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More on Nashville mayor’s extramarital affair

Nashville Mayor Megan Barry says her extramarital affair was with Metro police Sgt. Robert Forrest Jr., who heads her security detail, and began in the spring or summer of 2016, just months after she entered office the previous fall, reports The Tennessean.

Forrest submitted his retirement papers Jan. 17. His final day was Wednesday.

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Nashville mayor acknowledges extramarital affair

Press release from Nashville mayor’s office

NASHVILLE, Tenn. (January 31, 2018) – Mayor Megan Barry has released the following statement regarding an extramarital affair:

“Today, I have acknowledged publicly that I have engaged in an extramarital affair with the former head of my security detail.

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Sen. Lundberg tangled in flap over firing of policeman who ticketed his daughter

Bristol city officials were concerned about “political interference and retaliation” by state Sen. Jon Lundberg after his daughter was ticketed by a police officer who was subsequently fired, reports the Bristol Herald Courier.

The Bristol Republican says he did not try to get his daughter out of the ticket and has actively opposed dismissal of officer Phil Kiersnowski – though he contacted the city police chief at the time to jokingly remark on his wife and daughter both being ticketed  by Bristol police on the same day.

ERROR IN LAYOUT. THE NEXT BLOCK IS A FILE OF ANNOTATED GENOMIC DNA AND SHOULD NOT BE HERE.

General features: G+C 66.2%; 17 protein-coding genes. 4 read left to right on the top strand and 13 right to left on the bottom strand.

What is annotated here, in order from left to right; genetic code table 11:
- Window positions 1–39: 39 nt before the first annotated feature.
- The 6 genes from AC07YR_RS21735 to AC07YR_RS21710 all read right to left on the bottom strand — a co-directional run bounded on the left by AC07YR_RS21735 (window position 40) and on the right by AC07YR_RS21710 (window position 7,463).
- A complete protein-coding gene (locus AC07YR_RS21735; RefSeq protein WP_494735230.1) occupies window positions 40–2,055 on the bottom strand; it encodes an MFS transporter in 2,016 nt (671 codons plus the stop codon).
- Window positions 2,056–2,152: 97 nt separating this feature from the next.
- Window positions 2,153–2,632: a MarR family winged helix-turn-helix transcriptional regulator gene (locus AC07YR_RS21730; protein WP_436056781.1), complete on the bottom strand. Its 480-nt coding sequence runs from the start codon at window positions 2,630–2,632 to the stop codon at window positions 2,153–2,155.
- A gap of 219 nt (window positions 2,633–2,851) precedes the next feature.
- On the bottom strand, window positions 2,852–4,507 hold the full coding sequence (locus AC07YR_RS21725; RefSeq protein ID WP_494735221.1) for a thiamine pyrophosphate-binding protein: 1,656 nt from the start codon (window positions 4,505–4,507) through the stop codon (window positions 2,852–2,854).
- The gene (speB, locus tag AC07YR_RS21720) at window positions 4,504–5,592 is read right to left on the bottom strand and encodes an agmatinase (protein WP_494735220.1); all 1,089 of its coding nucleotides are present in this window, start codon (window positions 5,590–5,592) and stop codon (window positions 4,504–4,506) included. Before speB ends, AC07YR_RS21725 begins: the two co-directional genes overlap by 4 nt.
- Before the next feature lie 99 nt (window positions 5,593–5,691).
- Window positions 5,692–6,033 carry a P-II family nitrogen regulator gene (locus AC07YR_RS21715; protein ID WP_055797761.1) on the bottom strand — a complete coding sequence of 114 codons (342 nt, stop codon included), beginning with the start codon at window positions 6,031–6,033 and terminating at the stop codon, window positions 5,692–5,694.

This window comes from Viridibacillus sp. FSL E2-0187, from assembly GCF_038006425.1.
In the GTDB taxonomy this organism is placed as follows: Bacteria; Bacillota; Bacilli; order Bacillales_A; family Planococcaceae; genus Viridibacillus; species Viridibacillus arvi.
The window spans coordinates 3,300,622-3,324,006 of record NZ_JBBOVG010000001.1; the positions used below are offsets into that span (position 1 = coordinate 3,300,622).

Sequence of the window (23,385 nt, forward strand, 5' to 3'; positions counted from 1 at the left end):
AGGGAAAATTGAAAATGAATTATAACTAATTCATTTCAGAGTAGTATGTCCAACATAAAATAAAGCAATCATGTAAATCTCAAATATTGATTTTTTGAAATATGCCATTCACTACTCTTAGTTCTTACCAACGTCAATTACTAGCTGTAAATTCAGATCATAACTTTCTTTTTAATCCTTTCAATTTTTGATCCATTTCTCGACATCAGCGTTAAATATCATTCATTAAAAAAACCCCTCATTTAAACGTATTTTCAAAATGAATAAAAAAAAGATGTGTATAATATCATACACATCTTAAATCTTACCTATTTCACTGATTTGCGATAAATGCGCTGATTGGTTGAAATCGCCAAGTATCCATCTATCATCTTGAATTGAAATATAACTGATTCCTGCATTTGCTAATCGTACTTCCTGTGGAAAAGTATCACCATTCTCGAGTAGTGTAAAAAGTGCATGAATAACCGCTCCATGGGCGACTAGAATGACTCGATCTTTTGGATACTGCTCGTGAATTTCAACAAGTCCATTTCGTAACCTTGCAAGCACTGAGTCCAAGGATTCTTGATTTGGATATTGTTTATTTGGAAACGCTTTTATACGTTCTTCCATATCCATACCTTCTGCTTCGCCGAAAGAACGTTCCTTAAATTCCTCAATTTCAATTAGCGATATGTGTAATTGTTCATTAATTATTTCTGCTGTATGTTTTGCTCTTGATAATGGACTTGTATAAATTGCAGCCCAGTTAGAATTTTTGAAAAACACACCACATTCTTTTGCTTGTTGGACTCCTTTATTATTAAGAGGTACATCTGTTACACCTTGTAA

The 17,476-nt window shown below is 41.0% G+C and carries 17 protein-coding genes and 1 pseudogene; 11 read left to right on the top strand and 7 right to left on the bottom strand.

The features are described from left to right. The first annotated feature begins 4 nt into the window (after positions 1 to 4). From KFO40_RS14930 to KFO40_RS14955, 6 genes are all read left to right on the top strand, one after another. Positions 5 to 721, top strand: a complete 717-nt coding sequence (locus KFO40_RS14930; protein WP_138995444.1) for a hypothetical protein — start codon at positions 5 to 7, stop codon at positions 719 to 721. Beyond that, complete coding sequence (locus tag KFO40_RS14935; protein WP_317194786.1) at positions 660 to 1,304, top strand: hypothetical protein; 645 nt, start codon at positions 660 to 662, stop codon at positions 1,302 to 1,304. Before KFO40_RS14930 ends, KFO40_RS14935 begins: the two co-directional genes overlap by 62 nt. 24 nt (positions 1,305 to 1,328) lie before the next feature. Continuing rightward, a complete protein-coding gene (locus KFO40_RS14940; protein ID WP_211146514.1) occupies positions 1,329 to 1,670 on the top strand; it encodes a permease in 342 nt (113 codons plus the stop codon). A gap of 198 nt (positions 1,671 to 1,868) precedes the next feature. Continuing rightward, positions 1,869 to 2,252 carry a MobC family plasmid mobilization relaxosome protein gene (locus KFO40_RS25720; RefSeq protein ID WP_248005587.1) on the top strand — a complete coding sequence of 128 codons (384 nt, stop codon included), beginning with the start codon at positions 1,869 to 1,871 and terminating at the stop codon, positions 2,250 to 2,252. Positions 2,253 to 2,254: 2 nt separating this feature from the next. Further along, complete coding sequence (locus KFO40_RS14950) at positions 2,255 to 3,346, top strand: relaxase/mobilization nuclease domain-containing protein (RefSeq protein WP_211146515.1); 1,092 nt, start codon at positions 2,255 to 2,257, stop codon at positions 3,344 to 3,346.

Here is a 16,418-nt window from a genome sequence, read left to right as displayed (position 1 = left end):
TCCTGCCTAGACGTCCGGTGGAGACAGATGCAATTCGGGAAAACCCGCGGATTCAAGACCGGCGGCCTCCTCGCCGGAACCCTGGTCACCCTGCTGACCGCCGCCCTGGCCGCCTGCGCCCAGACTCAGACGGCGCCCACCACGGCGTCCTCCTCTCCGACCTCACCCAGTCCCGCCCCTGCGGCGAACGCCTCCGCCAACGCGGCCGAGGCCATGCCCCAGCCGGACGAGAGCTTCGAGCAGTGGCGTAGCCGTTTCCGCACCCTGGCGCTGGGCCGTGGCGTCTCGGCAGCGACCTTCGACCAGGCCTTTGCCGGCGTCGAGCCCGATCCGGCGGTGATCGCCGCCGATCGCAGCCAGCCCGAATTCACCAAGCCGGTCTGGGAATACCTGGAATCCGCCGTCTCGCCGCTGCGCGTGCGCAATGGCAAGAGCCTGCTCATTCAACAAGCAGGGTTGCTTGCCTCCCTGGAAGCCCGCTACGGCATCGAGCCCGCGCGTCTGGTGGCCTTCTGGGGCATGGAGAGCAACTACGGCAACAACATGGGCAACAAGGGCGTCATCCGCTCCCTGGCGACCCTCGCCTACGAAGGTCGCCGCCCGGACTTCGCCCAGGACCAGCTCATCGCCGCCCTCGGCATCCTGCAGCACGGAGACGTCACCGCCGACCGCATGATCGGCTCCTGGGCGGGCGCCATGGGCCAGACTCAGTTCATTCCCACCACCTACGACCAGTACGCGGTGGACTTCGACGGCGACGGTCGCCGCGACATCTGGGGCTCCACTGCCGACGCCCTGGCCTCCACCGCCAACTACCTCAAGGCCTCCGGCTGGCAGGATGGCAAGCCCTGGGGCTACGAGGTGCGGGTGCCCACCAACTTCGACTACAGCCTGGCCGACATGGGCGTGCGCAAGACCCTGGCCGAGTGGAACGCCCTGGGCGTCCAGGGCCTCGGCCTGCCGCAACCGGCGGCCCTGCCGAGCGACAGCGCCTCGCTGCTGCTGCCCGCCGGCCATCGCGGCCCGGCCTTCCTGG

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Lawsuit accuses county trustee of cattle rustling, womanizing

Hamblen County Trustee John Baskette is accused of cattle rustling in a lawsuit, reports the News Sentinel. The further contends Baskette used the money from the cattle sales “for his womanizing.”

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‘Grinch of a storm’ knocks down Nashville’s official Christmas tree

From an AP brief:

NASHVILLE, Tenn. — O Christmas Tree! A Grinch of a storm has toppled the official holiday spruce in Tennessee’s capital city.

Area media outlets report that Nashville’s 40-foot (12-meter) Norway spruce was toppled overnight, with officials blaming a combination of wind, rain and possibly a defective anchor.

More than 2,000 people had turned out Dec. 1 for the tree’s lighting ceremony with Nashville Mayor Megan Barry, including a performance by the husband-and-wife duo of Jason Isbell and Amanda Shires.

Adds WTVF: Wind gusts were recorded between 40 and 50 miles per hour across the Mid-State. The lights were still lit after the tree fell… The tree was decorated with more than 5,000 LED multicolored lights.

On Saturday, Mayor Megan Barry said on social media they could not save the tree, but she told the public another tree stood in Centennial Park that was also donated by the Jenkins family.

Note: The official Tennessee state Christmas tree, a 35-foot Norway spruce located outside an entrance to the state Capitol building, survived the storm.